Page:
Thanksgiving is one of those inconspicuous, innocuous holidays most people take for granted, much as we take for granted the very things for which we should be thankful.
Wedged between six weeks of Halloween and at least three months of Christmas, the entire Thanksgiving celebration takes only about 24 hours, from bake to belch. Once the dishes are washed and leftovers refrigerated, it’s on to the more commercial concerns of Christmas shopping. Sundown on Thanksgiving is essentially the checkered flag of the Christmas retail race – “Gentleman, start your gold cards!”
When I was a child, Thanksgiving was a pretty big deal. Of course, that was before the age of immediate gratification. Despite the onset of the space age, in the 1960s, we were still a society conditioned to wait for all good things. Consequently, Halloween occurred exactly on October 31 – not for the three preceding weekends. Thanksgiving was THE “holiday of the month” for November, and not until and only after Thanksgiving, did we even seriously think about Christmas. I am pretty sure it was not until the 1980s that the human eye had ever even beheld a Jack-o-lantern and Christmas tree displayed together in a retail setting.
Long gone are the days of “Over the River and Through the Woods.” Yet, even when my children were young, we went over the Mississippi River and through the Piney Woods and whatever other woods were along I-30 and I-40, to Kentucky for Thanksgiving with my parents.
I’m not sure how it came to this. It seems we are but innocent consumer victims of a retail revolution in seasonal celebrations. Clearly, Thanksgiving just needs a better p.r. agency – or maybe it could use a novel pitch man, like the Geiko gecko or maybe even Peyton Manning.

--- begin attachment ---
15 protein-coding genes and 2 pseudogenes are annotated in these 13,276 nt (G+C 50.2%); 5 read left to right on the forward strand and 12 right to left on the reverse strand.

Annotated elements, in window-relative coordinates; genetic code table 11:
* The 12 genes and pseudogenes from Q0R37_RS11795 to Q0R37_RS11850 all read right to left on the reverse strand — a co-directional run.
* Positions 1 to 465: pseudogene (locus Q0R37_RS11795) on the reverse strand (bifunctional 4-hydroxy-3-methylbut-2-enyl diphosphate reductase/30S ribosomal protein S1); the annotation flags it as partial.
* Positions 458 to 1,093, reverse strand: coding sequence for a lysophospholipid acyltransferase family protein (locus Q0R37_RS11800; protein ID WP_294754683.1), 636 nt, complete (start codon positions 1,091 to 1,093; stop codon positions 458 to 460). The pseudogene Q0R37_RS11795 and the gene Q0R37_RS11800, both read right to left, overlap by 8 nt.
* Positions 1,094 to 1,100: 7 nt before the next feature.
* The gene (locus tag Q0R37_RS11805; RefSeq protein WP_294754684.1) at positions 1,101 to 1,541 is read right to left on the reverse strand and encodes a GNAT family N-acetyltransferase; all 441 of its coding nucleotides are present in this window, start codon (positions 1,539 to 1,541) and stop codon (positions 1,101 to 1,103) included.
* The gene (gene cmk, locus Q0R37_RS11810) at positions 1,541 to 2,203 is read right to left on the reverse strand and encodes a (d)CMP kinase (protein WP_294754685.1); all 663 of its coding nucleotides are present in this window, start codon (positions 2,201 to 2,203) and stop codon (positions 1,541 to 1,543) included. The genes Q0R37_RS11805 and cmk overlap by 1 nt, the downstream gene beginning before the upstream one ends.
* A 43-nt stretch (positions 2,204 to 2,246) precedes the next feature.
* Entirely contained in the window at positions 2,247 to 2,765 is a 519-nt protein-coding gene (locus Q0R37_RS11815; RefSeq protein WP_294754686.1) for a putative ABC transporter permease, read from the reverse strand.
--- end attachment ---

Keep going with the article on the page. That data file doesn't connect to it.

My guess is Thanksgiving is just too basic and non-glitzy, it has no bling – like the very values it represents: home, family, good health, good food, freedom, and gratitude. This particular Thursday in November is simply a day to sit down together with loved ones and enjoy those blessings. It’s really not very commercial, certainly not sensational – not the stuff of which retail profits and headlines are made. It is baking, basting, and broiling; turkey, television, and travel.
Yet, aside from football games and good food, Thanksgiving gives us at least 24 hours to count our blessings and say thank you. And to the cynic who would argue that it doesn’t take long to count his blessings, try this: Count all the things you don’t have that you don’t want. It’s food for thought…
Now, for the proverbial “call to action:”
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Thanks very much!